This production, based on a score reconstructed by Albrecht and others, is quite satisfactory. The international cast is almost entirely acceptable; Olga Romanko as Vanda is sometimes insecure and has a Slavic shrillness and wide vibrato, but her voice is bright and clear, and Peter Straka is a suitably noble hero. Under Gerd Albrecht's knowledgeable leadership, his Prague and Cologne forces provide solid support. A synopsis is offered, but the libretto is in Czech only; the sound is good. Vanda isn't a rediscovered masterpiece, but it contains enough interesting and beautiful music and is well enough performed here to warrant your close attention.

- Alex Morin


A TRIBUTE TO GIUSEPPE VERDI - Inno delle Nazioni, opera arias--Fabio Armiliato, tenor/Marcello Panni, cond/Nice Philharmonic Orchestra and Chorus -- Roméo 7207:

Fabio Armiliato was a new name to me, though since his 1986 debut in Italy he has sung a number of leading roles at the Met and elsewhere, receiving mixed reviews. Judging by what I hear on this disc, he is a tenor very much in the Italian tradition, with a bright, clear voice and a ringing top, but also with a good deal of yelling, occasional insecurity in the middle register, some lapses in intonation, and a tendency to aspirate his vowels. Interpretively he is forthright, unsubtle, and somewhat melodramatic, but he also produces a smooth legato, knows how to phrase well, and expresses himself effectively, especially in dramatic arias. Apart from Verdi's rarely-heard potboiler "Hymn to the Nations", that's mostly what's offered here: eleven arias from seven operas, none of them among the staples of the tenor repertory. The choral work and accompaniment are excellent and the sound is good. Verdi's music is always vivid and entertaining even when he's not in top form, and these selections are interesting and well enough sung to make the disc enjoyable.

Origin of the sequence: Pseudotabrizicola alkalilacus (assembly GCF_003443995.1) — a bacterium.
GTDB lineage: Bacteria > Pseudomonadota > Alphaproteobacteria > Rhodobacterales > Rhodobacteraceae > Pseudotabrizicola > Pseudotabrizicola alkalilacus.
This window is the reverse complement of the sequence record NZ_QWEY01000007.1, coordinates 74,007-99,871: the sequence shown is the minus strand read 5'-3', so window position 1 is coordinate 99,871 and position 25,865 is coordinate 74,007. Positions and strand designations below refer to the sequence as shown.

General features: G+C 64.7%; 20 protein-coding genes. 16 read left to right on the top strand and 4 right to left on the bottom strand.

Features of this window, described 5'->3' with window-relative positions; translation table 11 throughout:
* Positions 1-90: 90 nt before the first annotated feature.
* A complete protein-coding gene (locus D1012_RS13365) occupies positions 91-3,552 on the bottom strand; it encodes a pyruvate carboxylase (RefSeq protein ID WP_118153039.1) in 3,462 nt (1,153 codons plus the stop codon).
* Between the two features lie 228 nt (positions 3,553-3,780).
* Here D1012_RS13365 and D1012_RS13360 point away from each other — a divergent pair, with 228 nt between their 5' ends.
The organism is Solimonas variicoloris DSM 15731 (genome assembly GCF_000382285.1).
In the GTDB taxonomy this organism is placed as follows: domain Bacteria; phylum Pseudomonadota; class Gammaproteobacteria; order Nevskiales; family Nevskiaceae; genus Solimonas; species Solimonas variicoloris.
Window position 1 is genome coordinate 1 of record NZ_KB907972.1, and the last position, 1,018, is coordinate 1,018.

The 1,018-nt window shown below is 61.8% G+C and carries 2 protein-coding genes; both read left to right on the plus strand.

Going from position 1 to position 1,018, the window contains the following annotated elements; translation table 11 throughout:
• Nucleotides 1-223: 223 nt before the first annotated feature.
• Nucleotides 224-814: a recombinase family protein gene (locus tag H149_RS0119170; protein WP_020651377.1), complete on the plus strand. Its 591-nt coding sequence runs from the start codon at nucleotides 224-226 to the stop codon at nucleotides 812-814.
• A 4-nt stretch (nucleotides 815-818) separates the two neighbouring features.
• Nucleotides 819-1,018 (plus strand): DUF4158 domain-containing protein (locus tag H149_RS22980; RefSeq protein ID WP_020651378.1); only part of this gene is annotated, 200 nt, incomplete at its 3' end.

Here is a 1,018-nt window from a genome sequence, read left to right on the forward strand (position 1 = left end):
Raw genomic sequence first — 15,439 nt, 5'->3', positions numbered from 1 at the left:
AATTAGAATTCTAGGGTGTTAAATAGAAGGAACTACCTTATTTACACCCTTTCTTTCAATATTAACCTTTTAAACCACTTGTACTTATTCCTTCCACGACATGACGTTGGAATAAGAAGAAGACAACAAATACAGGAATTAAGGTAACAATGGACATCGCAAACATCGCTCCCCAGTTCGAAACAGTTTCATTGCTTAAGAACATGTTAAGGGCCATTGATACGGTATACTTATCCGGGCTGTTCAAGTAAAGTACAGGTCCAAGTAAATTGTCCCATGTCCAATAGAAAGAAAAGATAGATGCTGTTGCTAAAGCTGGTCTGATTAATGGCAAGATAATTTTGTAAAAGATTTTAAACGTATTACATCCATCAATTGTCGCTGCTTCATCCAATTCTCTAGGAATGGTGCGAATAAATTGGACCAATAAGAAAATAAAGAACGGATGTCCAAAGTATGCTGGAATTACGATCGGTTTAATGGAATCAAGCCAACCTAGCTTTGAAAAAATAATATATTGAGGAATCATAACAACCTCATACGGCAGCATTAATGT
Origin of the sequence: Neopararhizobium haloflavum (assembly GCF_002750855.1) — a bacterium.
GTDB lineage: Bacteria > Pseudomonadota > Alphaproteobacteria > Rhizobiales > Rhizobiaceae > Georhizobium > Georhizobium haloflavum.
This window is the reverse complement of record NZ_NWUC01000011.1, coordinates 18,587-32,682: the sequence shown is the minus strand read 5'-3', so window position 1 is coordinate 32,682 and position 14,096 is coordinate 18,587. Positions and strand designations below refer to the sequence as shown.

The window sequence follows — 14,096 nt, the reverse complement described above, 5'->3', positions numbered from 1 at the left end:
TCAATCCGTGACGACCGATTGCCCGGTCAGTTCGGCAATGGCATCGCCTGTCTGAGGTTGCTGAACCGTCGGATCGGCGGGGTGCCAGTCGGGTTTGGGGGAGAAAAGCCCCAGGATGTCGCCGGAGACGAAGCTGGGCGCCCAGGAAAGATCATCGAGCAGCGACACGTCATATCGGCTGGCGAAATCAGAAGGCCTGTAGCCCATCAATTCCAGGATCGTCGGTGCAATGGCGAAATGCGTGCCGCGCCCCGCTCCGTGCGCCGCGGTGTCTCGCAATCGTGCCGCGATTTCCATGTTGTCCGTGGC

- Alex Morin


The Eternal Feminine: Songs by Women Composers--Susanne Mentzer, mezzo/Craig Rutenberg, piano--Koch 3-7506: